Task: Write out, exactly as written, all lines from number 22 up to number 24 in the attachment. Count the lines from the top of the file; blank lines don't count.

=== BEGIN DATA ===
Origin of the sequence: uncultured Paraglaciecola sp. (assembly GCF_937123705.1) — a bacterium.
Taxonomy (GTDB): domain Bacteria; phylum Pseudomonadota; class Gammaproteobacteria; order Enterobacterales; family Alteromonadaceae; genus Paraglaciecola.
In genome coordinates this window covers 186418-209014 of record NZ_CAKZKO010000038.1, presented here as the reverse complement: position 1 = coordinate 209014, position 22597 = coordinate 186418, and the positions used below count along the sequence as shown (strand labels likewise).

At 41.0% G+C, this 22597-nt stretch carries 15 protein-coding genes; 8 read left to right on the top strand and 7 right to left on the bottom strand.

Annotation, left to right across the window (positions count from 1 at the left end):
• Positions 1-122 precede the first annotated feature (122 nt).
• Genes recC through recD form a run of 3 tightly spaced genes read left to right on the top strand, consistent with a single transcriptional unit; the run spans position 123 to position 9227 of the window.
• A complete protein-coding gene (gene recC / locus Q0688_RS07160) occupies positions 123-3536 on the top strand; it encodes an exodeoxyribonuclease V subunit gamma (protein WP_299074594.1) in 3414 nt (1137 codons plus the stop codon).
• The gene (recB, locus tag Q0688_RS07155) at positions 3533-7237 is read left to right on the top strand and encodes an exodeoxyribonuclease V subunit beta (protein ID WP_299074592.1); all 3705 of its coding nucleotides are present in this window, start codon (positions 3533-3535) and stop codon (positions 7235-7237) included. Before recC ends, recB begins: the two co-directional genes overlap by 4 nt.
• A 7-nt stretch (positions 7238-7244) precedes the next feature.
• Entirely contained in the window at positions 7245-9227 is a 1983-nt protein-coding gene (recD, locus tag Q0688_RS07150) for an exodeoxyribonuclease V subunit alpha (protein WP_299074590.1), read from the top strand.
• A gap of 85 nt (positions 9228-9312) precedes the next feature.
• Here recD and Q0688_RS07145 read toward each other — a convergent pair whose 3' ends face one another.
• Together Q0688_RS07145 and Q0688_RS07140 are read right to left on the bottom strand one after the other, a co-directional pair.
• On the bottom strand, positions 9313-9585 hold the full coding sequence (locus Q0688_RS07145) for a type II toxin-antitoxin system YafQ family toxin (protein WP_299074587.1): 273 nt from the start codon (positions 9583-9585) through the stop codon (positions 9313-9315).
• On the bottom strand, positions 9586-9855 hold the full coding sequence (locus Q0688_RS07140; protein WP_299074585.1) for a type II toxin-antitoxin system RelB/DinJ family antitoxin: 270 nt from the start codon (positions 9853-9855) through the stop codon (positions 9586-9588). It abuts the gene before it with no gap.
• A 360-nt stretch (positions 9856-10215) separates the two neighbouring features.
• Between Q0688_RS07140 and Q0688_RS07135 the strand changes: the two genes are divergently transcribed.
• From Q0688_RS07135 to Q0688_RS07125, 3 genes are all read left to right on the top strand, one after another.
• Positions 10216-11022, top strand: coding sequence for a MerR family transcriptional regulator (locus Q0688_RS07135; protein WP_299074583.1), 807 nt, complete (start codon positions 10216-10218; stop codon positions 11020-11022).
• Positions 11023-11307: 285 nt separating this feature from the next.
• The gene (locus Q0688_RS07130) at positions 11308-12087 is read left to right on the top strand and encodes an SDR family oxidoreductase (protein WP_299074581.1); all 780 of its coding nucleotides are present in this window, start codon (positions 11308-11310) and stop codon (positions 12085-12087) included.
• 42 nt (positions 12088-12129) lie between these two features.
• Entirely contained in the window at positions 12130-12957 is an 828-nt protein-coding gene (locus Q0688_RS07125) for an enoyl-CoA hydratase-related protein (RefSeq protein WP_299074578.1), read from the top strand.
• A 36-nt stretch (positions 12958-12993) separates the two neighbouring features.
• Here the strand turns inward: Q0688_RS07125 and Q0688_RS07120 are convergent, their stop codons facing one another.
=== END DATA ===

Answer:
• The gene (locus Q0688_RS07130) at positions 11308-12087 is read left to right on the top strand and encodes an SDR family oxidoreductase (protein WP_299074581.1); all 780 of its coding nucleotides are present in this window, start codon (positions 11308-11310) and stop codon (positions 12085-12087) included.
• 42 nt (positions 12088-12129) lie between these two features.
• Entirely contained in the window at positions 12130-12957 is an 828-nt protein-coding gene (locus Q0688_RS07125) for an enoyl-CoA hydratase-related protein (RefSeq protein WP_299074578.1), read from the top strand.